While most kitchen/bath dealers can say 2012 is better than a couple of years ago, few can say that business is truly robust right now.
So what can be done about that? It’s true we can’t predict the future. But in Jim Collins’ latest book, Great by Choice, we learn that we can create the future. Collins views the post-World War II period of continued economic growth as the aberration, not the last decade. Rather he sees this last decade of terrorism, economic panic, severe recession, sluggish recovery and political upheaval as normal in the course of world history. This last decade is “when America awoke from its false sense of stability, safety and wealth entitlement.”
The premise behind this book is to answer one simple question: “Why do some companies thrive in uncertainty, even chaos, and others do not?” After nine years of research, studying the evolution of 75 publicly held companies, Collins discovered that business leaders who operated under chaotic conditions, yet substantially outperformed their competitors, displayed very different behaviors than leaders who operated in peaceful environments. One such behavior was a “fanatical discipline.”
Getting Business in Hard Times
Now you may wonder what a “fanatical discipline” has to do with kitchen/bath owners and creating your own future. The answer is: a lot!
The one common theme I hear today from kitchen/bath owners and designers is that they don’t have enough leads. The mistake most of them make is addressing this issue from the inside looking out, rather than from the outside looking in – the way prospects would.
During the boom times, many kitchen/bath dealers positioned themselves as high-quality, high-priced firms. But in the aftermath of the Great Recession, buyers are looking for a good value. And consumers typically – but erroneously – associate good value with low price.
So today, even affluent potential customers may see these high-quality dealers as too expensive to even stop in their showrooms when shopping for a new kitchen or bathroom. That’s probably why furniture-grade and luxury-grade cabinet manufacturers have seen their sales slump the most in recent years: too few prospects coming into the “designer showrooms” where their products are on display.
If what will draw leads is a low price amid this climate of economic upheaval, then why not give consumers what they want? Launch a Discount Cabinet Division that competes directly with the big boxes while also generating more prospects for your core design business.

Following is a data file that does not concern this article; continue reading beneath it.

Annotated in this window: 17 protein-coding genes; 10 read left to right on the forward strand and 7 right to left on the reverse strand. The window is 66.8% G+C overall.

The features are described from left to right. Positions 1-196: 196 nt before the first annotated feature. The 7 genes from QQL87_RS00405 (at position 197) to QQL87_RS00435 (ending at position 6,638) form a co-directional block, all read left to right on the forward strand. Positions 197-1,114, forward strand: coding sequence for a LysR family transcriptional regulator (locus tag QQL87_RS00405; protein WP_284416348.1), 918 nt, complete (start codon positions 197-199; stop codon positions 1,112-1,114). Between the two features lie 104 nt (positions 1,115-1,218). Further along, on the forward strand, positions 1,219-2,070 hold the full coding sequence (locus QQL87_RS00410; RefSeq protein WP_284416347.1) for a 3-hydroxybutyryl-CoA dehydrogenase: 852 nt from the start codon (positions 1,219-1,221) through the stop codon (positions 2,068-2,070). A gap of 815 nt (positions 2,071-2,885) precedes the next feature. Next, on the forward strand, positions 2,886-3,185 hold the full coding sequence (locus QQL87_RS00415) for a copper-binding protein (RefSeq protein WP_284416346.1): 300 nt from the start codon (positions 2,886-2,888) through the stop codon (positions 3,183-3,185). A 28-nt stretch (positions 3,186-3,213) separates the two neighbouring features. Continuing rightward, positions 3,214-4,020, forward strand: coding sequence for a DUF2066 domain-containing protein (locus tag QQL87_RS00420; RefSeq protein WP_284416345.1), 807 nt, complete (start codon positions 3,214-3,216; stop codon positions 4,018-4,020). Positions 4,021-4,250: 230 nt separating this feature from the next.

In the 1950s, owners of a hamburger joint on a busy intersection witnessed a marketing phenomenon firsthand. When they learned a hot dog stand was opening up across the street, they worried about the loss of business to the new competition. Instead, more people were attracted to this intersection and business grew. They had the same worries a little later when a pizza parlor opened on a third corner. But again, their business just kept growing. The number of diners attracted to this intersection grew exponentially to the number and variety of restaurants located there.
Watch the Details
Designers in this industry have always been exceptional when planning someone’s kitchen or bath. They’ve often won the job because the consumer has seen the attention to detail that has gone into the design to reflect their needs, wants and lifestyle. That same “the devil is in the details” approach will be necessary when developing a successful Discount Cabinet Division for your business.
Indeed, a “fanatical discipline” with respect to these details will be an absolute necessity to ensure its success without cannibalizing your core custom design business. Yet, discipline is something that has been largely absent in a kitchen and bath industry driven by a preoccupation with design and fashionable products, not sound business practices. In my judgment, a lack of self-discipline has been a huge contributing factor to the depth of the sales decline during the Great Recession and the tepid sales rebound of the current recovery.